Figure 8
 
Electrical responses of ahRPE following addition of 100 μM ATP (solid bar) to the apical bath. (A) Transepithelial potential (solid line) and RT (dotted line) plotted as a function of time. The ATP elicited a triphasic response indicated as I, II, III, and by vertical dotted lines. Phase I is characterized by a rapid 0.63 mV increase in TEP concomitant with a drop in RT of 39 Ω·cm2. This increase was followed in phase II by a drop in TEP. In phase III, TEP again increased by 0.46 mV at a slower rate. (B) Box plots of the TEP and RT changes in amplitude following addition of apical ATP (100 μM, n = 25). Ap, Apical. *P < 0.01.
Figure 9
 
Adenosine triphosphate–induced fluid absorption (Jv) by ahRPE. (A) Jv (solid circles) plotted as a function of time (absorption indicated by positive values). (B) Concomitant TEP (solid line) and RT (dotted line) measurements. Solid bar indicates addition of Ringer's solution containing 100 μM ATP which increased Jv from 2.6 to 5.6 μL·cm2·h−2 and decreased RT by 10.3 Ω·cm2; EP increased by 0.95 mV. (C) Summary of six experiments as plotted. *P < 0.05 from previous condition.
Figure 9
 
Adenosine triphosphate–induced fluid absorption (Jv) by ahRPE. (A) Jv (solid circles) plotted as a function of time (absorption indicated by positive values). (B) Concomitant TEP (solid line) and RT (dotted line) measurements. Solid bar indicates addition of Ringer's solution containing 100 μM ATP which increased Jv from 2.6 to 5.6 μL·cm2·h−2 and decreased RT by 10.3 Ω·cm2; EP increased by 0.95 mV. (C) Summary of six experiments as plotted. *P < 0.05 from previous condition.
An essential property of RPE is the net steady-state absorption of fluid from its apical to basolateral side. Therefore, we measured transepithelial fluid transport concomitant with TEP and RT as shown in Figure 9. Adult human RPE cultures transported fluid from the apical to basolateral side at a steady-state rate of 4.3 ± 1.3 μL·cm2·h−1 (Jv), while TEP was 1.2 ± 0.3 mV and RT was 138 ± 24.4 Ω·cm2 (n = 6). Apical application of ATP increased steady-state Jv to 10.4 ± 1.6 μL·cm−2·h−1, while TEP increased during phase I to 1.7 ± 0.5 mV and RT decreased to 130 ± 27.0 Ω·cm2. After washout, the cultures returned to a baseline rate of 3.06 ± 0.51 μL·cm−2·h−1, while TEP was 1.2 ± 0.3 mV, and RT was 137 ± 26 Ω·cm2 (n = 6; P < 0.03). These transport rates were similar to those found in native bovine and fhRPE measurements, indicating a close similarity between native tissues and these cultures.5,12,13,26,79 Fluid transport across the RPE is driven by a cassette of apical and basolateral membrane transporters, receptors, channels and intracellular signaling pathways.5,12,13,61,64,80 Two such proteins are the cystic fibrosis transmembrane conductance regulator (CFTR) that mediates the transport of Cl out across the basolateral membrane accompanied by an appropriate counter ion and the osmotically obliged fluid apical membrane Na+, K+, 2Cl cotransporter, which drives salt and water across the apical membrane. The data summarized in Supplementary Figure S2 show that fluid transport is substantially blocked by the addition of CFTR inhibitor-172 (15 μM) to the basal bath. Supplementary Figure S3 shows that fluid transport across ahRPE is blocked by the addition of a specific Na+, K+, 2Cl cotransporter inhibitor bumetanide (100 μM) to the apical bath. A much larger inhibition of Jv was observed by the simultaneous addition of bumetanide and a 3-fold smaller (5 μM) addition of CFTR inhibitor-172 to the apical and basal baths, respectively (Supplementary Fig. S4). Together these experiments suggested ahRPE fluid transport depends on similar mechanisms to nhRPE and fhRPE.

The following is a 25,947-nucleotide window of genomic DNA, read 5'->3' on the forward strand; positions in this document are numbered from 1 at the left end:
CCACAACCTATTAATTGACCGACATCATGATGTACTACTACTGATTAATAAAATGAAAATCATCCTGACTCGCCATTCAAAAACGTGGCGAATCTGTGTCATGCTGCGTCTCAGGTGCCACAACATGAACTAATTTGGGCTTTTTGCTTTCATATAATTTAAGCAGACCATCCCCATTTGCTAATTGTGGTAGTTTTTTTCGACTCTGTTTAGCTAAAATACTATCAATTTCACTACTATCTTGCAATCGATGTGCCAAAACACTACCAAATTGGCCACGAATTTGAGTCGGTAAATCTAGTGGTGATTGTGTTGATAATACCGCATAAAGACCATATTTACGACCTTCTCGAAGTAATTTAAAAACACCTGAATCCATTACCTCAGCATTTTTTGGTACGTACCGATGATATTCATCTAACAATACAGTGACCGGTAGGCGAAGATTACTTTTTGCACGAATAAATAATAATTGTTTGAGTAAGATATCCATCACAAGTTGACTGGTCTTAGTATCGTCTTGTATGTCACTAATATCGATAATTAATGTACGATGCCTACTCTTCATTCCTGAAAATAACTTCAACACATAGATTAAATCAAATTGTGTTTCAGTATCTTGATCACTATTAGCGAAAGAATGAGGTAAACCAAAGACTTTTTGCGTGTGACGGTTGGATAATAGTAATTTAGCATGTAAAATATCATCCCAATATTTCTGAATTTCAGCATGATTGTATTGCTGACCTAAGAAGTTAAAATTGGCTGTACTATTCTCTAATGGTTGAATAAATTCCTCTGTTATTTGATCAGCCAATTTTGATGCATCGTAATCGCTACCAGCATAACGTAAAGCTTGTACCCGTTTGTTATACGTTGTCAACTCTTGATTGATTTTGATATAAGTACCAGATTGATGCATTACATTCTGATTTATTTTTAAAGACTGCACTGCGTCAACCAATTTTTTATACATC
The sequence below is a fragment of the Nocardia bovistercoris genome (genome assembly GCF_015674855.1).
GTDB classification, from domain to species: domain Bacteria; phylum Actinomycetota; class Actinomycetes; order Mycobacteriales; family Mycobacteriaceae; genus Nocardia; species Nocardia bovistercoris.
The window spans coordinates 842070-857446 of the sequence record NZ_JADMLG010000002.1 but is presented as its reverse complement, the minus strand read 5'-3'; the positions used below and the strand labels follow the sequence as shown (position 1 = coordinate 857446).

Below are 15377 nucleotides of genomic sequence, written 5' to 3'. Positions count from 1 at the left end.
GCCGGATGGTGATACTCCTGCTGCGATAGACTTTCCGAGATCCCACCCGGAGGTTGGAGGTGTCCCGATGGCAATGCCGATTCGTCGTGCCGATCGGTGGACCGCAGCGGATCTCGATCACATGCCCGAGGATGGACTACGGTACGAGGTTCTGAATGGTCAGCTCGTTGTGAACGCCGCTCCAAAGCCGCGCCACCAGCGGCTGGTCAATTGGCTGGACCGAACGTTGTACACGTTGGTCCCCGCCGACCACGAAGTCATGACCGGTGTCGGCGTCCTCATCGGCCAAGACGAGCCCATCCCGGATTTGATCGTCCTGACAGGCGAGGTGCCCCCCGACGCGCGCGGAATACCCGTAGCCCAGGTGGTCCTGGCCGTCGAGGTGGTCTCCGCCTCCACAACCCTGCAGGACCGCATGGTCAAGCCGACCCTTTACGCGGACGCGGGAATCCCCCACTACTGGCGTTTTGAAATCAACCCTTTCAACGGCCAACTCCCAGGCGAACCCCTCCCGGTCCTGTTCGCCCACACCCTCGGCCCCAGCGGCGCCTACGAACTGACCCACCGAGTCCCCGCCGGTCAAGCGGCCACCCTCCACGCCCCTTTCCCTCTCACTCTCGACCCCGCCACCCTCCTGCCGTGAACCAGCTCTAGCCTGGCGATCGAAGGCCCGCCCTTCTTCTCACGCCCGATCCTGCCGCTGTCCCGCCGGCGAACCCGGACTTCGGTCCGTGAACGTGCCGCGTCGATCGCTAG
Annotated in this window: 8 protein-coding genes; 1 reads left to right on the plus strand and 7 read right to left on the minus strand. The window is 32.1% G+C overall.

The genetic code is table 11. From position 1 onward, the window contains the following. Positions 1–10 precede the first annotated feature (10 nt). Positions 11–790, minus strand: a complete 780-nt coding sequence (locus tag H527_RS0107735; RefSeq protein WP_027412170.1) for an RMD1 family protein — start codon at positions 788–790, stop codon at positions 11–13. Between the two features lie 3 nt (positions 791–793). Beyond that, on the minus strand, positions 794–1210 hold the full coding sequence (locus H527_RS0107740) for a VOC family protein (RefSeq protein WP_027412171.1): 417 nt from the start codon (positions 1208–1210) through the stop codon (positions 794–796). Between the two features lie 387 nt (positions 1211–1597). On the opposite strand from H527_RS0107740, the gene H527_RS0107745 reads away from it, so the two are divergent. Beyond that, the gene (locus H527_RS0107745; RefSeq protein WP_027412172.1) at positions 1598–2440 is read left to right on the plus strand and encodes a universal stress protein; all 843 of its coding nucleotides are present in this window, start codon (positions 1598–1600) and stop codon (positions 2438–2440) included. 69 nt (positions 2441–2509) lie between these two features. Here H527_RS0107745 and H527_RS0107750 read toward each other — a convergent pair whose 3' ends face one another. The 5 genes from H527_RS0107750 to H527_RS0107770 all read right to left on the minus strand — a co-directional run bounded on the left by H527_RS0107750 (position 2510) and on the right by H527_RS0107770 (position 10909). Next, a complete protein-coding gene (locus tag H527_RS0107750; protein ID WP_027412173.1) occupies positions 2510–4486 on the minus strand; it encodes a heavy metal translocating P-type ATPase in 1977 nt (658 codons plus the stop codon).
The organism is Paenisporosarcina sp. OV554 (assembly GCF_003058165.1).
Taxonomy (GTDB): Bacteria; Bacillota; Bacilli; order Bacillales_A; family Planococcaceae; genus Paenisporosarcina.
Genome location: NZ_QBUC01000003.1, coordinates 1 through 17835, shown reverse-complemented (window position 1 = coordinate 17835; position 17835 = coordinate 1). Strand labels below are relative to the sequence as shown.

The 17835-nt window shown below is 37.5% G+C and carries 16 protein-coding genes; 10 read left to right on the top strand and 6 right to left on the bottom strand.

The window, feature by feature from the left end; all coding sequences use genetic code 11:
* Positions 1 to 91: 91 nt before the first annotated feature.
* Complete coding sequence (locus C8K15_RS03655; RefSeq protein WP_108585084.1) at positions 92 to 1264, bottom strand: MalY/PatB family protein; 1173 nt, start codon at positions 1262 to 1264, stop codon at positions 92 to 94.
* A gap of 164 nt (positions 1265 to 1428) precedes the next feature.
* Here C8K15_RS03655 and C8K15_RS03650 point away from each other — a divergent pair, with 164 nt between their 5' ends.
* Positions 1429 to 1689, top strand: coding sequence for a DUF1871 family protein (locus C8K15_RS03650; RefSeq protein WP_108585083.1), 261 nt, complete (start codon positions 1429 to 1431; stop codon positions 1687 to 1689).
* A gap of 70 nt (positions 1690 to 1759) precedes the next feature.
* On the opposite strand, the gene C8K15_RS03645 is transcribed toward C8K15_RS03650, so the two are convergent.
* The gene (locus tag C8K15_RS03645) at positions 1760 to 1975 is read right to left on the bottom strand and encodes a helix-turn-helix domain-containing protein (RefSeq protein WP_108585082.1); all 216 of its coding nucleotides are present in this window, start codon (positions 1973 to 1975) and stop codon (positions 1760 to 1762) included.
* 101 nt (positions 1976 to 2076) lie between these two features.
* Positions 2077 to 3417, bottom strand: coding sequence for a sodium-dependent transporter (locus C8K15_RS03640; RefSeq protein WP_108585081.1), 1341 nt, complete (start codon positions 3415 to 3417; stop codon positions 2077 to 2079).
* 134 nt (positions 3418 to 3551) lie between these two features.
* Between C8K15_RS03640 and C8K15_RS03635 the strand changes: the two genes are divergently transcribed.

Gene Expression
Global expression profiling of native adult and fetal RPE and cultured fetal RPE compared to the Novartis expression data base of 78 tissues24 from throughout the body revealed a unique signature set of 154 genes whose expression levels distinguish RPE from other cell types. This set is defined by genes that are a factor of 10 or more highly expressed in RPE compared to their 78 counterparts in the Novartis set. By this definition, genes that are possibly important for RPE function may go undetected either because they are expressed at relatively low levels (e.g., CFTR) and/or are expressed globally at relatively high levels in tissues throughout the body (e.g., regulators of the complement pathway and cholesterol homeostasis). This signature set, thus, is incomplete, but in a preliminary analysis, it has enabled us to compare ahRPE cultures with nhRPE and fhRPE over a broad range of RPE functions. Since nhRPE is processed between 24 to 40 hours after death and has been found to affect RNA quality,81 the data may not accurately reflect the in vivo human RPE. Further research will be required to evaluate the effects time, method of procurement, and storage have on RPE physiology and, thus, more accurately interpret data from postmortem RPE. 
We compared ahRPE cultures with their respective genetically matched, acutely isolated nhRPE and with nongenetically matched fhRPE (Fig. 10). Due to the limited sample of nhRPE RNA, we analyzed a subset genes selected from the 154 gene list, including membrane and channel proteins, RPE development and identity genes, pigmentation, and visual cycle genes. Overall, cultured ahRPE expressed either similar or higher levels of expression of membrane and channel proteins, RPE development and identity genes, pigmentation, and visual cell cycle genes compared to nhRPE, as shown in Figure 10A. The genes whose expression was significantly higher in ahRPE than nhRPE were COL11A1, GPNMB, RAB27A, CSPGS, ALDH1A3, CLDN19, MITF, RPE65, MYRIP, and TRYP1 (Fig. 10A). On the other hand, RPE markers were generally expressed at lower levels in the ahRPE compared to fhRPE (Fig. 10B). All genes associated with the visual cycle trended to be more highly expressed in ahRPE, but only one gene was significantly higher. Interestingly, TFEC, a paralog of MITF, was much more highly expressed in fhRPE and nhRPE, while MITF was much more highly expressed in ahRPE. 
Figure 10